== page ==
Supporting the Education of Girls and Women
In 2009 we visited the Kyangwali Refugee Settlement in Uganda for the first time. One afternoon, after visiting several women who had applied for microcredit loans, we sat outside our room relaxing. Soon there were two very shy Sudanese girls standing before us. Quietly, they told us they had heard we were making a list of children who needed help to go to school. They asked to be added to the list, but we told them we weren’t making a list and weren’t sponsoring anyone’s schooling. The girls curtsied and left.
At that time, we had decided not to become involved in education. Our focus was on microcredit and, for several reasons, we needed to stay focused on that.
Each time we visited Kyangwali, there were children everywhere -- many following us wherever we went. They should have been in school -- but often families had no money for school, or the kids, especially girls, were needed to work for their families.
In many African countries, girls’ education is not a priority. Without an education, these girls typically marry young and begin having children. Knowing no other way, most accept their role in the communities and never realize their potential. This role involves doing much of the work while being subservient to their husbands.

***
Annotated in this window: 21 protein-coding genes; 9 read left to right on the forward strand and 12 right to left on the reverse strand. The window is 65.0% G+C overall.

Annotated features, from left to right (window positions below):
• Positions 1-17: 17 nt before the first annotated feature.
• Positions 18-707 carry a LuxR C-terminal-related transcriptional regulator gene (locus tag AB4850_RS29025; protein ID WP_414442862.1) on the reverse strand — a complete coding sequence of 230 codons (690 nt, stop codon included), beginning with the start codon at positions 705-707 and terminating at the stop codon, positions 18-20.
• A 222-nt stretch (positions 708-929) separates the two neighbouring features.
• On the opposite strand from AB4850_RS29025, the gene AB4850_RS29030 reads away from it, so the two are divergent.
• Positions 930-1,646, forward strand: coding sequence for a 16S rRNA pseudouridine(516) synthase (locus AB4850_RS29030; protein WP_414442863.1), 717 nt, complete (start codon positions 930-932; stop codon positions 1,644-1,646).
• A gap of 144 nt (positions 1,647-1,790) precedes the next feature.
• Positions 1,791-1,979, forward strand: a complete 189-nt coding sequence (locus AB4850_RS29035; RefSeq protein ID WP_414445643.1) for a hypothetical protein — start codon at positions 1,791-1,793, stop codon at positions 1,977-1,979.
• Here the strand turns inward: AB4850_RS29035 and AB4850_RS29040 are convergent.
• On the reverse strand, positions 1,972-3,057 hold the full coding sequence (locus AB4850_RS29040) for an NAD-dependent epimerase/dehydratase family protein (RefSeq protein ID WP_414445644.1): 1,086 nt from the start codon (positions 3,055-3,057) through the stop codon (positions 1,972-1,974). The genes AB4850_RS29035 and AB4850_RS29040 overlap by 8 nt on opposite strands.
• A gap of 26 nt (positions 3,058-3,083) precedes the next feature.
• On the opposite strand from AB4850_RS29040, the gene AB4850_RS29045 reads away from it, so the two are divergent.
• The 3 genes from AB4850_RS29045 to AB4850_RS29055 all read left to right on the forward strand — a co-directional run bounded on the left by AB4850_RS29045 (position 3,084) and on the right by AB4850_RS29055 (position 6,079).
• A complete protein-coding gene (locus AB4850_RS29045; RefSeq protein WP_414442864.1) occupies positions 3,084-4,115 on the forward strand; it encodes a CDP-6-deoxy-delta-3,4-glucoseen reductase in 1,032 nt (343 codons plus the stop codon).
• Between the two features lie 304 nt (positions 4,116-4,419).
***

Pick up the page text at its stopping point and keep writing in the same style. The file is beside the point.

Education has the potential to make these girls community leaders and role models, and increase their income opportunities, making it possible to better provide for themselves and their families.
It took courage for the two Sudanese girls to come to us. Many times I've wondered what happened to them.
Women and girls in the developing world are often denied opportunities for education. Lack of education limits prospects, decreases family income, reduces health, puts women and girls at risk of trafficking and exploitation, and limits the economic advancement of entire countries.
Education is the single most effective way to improve the lives of individual families as well as to bring economic development to poor communities worldwide.